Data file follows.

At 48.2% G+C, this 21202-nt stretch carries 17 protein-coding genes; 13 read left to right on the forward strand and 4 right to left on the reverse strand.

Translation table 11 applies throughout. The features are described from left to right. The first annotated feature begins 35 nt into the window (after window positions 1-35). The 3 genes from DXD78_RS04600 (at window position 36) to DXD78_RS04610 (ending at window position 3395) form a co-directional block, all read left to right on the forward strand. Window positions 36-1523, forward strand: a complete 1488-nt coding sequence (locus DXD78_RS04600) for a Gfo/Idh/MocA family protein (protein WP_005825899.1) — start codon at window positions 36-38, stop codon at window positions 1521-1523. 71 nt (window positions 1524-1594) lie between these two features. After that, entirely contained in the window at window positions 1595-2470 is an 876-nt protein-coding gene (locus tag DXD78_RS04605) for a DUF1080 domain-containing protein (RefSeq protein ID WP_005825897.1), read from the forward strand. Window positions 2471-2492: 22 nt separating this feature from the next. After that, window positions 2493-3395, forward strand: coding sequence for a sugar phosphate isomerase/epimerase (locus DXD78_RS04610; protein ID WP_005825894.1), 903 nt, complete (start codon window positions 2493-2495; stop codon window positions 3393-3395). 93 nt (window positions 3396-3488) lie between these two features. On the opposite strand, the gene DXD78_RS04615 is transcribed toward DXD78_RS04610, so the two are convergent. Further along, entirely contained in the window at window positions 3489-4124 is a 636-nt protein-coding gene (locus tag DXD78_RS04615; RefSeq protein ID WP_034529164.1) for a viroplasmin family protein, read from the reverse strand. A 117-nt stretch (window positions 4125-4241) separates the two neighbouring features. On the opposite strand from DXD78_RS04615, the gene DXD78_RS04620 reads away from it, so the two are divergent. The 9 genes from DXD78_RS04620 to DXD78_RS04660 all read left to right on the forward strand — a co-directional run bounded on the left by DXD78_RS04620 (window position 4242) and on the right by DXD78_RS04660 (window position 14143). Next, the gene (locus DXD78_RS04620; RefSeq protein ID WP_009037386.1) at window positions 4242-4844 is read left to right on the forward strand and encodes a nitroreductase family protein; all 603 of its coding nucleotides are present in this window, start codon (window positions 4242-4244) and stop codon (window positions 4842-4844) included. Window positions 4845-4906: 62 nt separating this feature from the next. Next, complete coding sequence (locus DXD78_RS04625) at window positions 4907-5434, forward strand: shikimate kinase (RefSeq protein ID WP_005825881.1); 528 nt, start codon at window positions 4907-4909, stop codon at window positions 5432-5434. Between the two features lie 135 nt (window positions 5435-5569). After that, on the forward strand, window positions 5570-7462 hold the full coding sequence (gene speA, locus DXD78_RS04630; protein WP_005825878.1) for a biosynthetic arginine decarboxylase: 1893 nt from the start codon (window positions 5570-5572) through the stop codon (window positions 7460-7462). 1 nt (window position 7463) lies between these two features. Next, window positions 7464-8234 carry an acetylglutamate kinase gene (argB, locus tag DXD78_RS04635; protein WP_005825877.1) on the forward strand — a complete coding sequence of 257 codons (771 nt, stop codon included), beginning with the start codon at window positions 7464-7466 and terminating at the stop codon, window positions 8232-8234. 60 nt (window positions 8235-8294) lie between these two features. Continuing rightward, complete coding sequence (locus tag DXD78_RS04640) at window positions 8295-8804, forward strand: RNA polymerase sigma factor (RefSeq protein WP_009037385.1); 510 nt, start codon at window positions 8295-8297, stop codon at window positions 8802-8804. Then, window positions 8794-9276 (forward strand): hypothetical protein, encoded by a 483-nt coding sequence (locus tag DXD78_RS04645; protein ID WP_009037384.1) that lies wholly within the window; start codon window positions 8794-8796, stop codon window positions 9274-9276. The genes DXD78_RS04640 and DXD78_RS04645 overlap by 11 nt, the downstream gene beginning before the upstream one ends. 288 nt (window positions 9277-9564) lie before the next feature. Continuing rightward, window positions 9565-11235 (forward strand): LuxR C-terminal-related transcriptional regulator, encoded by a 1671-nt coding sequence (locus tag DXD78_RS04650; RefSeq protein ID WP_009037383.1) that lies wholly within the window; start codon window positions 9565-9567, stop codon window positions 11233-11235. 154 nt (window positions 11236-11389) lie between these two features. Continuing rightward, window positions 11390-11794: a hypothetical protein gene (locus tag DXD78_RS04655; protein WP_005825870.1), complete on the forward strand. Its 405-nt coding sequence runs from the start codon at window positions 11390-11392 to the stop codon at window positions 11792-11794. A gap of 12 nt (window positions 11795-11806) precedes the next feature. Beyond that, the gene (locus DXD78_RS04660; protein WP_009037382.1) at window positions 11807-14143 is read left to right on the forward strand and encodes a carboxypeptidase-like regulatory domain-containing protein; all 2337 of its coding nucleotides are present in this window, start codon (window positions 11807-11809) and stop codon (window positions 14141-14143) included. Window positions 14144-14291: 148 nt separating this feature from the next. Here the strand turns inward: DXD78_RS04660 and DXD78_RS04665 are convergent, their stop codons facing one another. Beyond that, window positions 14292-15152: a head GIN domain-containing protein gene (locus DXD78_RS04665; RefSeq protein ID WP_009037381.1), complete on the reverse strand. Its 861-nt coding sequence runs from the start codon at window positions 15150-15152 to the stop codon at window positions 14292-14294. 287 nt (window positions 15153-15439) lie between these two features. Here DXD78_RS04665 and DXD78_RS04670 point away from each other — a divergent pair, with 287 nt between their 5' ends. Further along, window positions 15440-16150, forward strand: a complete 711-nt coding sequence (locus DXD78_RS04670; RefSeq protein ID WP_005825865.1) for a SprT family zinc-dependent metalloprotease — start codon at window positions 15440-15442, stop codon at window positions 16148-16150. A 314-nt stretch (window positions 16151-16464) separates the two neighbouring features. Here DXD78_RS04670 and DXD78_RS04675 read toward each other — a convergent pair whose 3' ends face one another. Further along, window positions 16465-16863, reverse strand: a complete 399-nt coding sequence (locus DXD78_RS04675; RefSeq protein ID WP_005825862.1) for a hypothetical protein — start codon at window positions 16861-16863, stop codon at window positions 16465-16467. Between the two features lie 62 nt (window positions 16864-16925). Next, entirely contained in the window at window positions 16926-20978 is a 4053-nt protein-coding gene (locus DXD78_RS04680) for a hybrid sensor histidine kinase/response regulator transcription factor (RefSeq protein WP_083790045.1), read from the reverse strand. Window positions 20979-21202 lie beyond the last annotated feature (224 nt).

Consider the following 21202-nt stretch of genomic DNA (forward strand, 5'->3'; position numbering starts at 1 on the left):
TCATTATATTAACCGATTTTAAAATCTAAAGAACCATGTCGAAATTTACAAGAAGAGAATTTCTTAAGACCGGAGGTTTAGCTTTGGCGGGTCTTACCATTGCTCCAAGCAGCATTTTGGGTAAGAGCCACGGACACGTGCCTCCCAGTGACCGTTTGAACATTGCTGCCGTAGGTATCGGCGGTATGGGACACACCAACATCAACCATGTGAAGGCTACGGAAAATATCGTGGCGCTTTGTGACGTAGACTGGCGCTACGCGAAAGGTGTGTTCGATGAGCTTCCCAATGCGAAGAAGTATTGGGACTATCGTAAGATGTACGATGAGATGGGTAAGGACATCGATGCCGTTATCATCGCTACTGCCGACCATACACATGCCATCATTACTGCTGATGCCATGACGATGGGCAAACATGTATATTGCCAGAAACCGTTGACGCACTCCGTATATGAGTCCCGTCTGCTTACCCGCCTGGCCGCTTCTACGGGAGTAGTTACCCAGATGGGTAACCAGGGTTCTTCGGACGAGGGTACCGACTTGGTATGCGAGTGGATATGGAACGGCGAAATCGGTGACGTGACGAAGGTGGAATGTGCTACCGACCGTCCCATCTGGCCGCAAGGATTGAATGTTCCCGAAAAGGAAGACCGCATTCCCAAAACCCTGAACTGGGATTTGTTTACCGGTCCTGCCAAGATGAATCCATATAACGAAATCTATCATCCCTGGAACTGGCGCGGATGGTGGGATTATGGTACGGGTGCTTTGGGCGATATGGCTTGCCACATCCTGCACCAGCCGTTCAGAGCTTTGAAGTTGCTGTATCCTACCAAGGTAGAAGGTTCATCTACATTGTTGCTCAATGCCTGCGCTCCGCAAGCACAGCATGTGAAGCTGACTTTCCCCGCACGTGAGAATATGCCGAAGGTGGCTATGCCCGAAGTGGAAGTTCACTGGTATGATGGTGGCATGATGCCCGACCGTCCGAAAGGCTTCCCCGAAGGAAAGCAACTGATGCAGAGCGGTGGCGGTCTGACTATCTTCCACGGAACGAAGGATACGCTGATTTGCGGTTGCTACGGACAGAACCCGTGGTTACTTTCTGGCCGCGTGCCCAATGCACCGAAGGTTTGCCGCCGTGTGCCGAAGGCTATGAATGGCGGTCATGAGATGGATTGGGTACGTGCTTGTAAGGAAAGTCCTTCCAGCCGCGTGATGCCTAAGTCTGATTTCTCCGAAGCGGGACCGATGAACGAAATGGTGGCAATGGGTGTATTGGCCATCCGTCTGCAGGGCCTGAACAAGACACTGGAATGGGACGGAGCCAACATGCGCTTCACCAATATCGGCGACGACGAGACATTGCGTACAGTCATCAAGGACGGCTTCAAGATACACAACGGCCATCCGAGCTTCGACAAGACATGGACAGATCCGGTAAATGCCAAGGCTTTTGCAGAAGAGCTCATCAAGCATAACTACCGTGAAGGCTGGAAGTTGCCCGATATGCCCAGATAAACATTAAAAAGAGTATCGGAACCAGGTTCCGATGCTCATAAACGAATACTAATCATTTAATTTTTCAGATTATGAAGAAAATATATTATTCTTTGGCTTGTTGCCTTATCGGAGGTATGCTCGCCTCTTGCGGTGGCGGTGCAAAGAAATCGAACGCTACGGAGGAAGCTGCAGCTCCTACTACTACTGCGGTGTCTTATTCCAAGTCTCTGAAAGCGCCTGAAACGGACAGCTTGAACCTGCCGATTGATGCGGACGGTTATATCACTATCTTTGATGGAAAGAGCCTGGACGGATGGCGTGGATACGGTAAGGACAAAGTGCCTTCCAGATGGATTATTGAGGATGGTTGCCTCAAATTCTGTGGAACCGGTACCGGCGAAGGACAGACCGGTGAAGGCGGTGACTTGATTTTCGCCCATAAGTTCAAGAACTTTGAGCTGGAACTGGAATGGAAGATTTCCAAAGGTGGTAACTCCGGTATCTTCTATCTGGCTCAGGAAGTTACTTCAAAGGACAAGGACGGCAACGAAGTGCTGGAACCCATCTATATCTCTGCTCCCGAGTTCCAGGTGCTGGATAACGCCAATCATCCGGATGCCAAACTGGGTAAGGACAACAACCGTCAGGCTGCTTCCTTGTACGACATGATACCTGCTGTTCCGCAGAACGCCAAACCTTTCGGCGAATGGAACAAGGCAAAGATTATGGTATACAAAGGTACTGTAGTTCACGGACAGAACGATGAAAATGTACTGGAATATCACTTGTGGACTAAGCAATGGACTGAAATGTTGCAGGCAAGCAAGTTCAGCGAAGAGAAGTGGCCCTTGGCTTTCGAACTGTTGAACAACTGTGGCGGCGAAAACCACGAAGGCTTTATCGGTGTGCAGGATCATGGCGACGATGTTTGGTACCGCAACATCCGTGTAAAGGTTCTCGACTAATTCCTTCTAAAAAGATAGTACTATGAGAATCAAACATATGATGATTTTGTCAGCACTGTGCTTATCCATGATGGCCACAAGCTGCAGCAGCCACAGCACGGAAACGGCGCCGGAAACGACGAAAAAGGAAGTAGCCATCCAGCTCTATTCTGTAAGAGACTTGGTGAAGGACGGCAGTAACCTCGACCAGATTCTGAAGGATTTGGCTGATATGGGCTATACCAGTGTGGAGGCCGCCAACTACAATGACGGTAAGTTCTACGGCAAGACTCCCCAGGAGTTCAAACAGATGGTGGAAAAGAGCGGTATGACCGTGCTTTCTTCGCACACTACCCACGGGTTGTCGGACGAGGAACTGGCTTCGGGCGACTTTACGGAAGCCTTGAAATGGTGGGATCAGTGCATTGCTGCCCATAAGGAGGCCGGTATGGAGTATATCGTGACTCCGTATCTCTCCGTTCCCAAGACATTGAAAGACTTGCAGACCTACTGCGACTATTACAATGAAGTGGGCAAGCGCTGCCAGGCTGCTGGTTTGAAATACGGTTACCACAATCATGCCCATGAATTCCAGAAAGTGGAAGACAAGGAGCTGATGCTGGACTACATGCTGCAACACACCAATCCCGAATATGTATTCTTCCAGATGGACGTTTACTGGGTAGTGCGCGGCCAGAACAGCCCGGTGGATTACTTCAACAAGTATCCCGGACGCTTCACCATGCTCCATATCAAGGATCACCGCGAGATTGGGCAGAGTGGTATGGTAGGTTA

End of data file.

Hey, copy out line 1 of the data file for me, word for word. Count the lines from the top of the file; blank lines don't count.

At 48.2% G+C, this 21202-nt stretch carries 17 protein-coding genes; 13 read left to right on the forward strand and 4 right to left on the reverse strand.